Blockchains are touted as next generation databases that promise to facilitate secure and efficient transactions between unknown parties. However, one of the primary pillars of a blockchain’s security is the fact that people with access to the blockchain can see the entire history of transactions executed on the blockchain – the result being that each party has an equal opportunity to verify the accuracy of information stored. But if all the information stored on the blockchain can be viewed by anyone with access to the blockchain, what happens when that information qualifies as “personal information” under Canadian privacy laws? Organizations that collect use or disclose “personal information” are subject to a variety of compliance obligations, which as we set out below, can be difficult to reconcile with certain blockchain fundamentals.
About Noah Walters
Noah Walters (He/Him/His) is an associate in the Banking and Finance group at Dentons. His practice involves representing blockchain, FinTech and other emerging technology companies on financing and regulatory matters. Prior to joining Dentons Noah co-founded two technology businesses where he held roles as Head of Sales and CEO respectively. Noah’s experience with technology and corporate strategy not only allows him to grasp a deeper understanding of clients’ business, but also gives clients’ the benefit of his practical insight into how their business can best achieve its objectives. Noah joined Dentons as a summer student in 2019 and articled with the Firm in 2020.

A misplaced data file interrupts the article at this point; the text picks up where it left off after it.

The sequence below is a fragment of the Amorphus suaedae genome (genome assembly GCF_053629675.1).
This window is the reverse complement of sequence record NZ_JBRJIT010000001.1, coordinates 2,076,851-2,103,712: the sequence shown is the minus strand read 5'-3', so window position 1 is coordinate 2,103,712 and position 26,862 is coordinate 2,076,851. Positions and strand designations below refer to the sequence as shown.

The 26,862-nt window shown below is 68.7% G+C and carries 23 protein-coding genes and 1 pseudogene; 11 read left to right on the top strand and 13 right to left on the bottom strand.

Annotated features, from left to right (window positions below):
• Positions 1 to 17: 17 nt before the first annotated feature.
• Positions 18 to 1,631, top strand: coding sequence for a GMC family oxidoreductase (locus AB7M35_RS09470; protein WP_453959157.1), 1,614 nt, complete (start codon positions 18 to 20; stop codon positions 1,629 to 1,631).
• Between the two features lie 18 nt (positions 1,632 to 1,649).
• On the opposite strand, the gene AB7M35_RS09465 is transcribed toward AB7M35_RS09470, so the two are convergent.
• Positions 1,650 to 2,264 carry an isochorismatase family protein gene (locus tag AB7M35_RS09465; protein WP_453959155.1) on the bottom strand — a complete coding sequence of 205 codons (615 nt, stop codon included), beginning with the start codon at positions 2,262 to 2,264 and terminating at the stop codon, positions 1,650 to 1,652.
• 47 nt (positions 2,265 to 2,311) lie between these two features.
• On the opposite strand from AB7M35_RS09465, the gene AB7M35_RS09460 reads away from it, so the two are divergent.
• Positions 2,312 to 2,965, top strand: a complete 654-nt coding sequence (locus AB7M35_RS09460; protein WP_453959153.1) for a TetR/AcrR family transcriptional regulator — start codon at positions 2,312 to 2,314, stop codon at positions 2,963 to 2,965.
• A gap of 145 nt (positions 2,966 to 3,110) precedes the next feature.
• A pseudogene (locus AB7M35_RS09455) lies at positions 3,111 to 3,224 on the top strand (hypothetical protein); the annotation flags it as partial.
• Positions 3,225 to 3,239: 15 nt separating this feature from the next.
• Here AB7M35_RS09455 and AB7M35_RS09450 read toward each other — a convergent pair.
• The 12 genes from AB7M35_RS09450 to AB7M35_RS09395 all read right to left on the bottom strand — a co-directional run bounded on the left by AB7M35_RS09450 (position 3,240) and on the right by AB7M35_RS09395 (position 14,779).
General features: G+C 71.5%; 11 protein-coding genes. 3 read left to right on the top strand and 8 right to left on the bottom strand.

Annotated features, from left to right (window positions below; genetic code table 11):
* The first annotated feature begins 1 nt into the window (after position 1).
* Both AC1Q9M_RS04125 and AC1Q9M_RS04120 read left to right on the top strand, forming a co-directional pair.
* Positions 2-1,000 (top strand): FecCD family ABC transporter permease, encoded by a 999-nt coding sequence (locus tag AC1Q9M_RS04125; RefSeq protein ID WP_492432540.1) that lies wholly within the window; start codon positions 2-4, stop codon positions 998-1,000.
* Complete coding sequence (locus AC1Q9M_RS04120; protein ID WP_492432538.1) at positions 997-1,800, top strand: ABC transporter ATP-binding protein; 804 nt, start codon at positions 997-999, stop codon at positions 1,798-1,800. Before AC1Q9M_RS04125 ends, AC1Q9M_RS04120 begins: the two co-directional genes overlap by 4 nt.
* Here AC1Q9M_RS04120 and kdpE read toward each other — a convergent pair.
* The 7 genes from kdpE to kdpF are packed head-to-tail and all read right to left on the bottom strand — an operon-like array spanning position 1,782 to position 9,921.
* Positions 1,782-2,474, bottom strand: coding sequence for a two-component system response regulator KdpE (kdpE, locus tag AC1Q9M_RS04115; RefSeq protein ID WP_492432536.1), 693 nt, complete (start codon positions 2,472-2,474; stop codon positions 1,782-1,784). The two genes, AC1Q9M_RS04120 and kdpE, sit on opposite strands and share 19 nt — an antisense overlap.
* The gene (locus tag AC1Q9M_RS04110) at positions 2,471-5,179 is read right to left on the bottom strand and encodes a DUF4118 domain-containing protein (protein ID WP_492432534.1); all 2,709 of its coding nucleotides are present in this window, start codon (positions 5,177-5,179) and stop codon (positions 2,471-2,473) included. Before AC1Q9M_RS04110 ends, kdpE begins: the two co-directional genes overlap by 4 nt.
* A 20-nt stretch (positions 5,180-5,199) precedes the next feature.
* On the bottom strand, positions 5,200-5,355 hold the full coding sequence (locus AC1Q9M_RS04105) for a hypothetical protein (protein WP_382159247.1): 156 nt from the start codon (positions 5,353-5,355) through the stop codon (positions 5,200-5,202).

About Sasha Coutu
Sasha Coutu is an associate in the Privacy and Cybersecurity group and the Litigation and Dispute Resolution group at Dentons.